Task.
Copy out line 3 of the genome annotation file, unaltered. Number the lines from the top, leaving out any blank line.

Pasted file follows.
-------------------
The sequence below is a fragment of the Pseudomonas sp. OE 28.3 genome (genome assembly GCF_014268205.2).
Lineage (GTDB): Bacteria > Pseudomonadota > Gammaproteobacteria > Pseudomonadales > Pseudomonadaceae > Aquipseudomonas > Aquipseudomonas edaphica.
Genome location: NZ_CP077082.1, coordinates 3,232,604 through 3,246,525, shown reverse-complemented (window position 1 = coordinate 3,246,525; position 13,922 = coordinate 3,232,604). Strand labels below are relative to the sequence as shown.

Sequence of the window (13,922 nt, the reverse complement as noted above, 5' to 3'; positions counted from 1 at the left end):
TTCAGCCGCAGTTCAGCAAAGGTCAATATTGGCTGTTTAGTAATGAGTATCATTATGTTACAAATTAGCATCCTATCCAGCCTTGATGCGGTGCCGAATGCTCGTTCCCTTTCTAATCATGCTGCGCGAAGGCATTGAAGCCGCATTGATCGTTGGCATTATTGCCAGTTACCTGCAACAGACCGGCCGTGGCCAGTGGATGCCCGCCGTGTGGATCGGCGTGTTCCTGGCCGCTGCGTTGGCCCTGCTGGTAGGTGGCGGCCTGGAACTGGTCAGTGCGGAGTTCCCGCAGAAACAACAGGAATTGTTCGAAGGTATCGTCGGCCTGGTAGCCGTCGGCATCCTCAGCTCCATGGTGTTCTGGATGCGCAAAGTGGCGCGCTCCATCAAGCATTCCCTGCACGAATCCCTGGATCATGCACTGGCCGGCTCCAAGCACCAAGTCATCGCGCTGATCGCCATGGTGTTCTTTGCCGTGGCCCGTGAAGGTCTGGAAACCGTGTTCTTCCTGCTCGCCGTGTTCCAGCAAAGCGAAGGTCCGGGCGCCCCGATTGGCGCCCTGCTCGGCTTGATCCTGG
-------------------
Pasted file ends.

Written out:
Genome location: NZ_CP077082.1, coordinates 3,232,604 through 3,246,525, shown reverse-complemented (window position 1 = coordinate 3,246,525; position 13,922 = coordinate 3,232,604). Strand labels below are relative to the sequence as shown.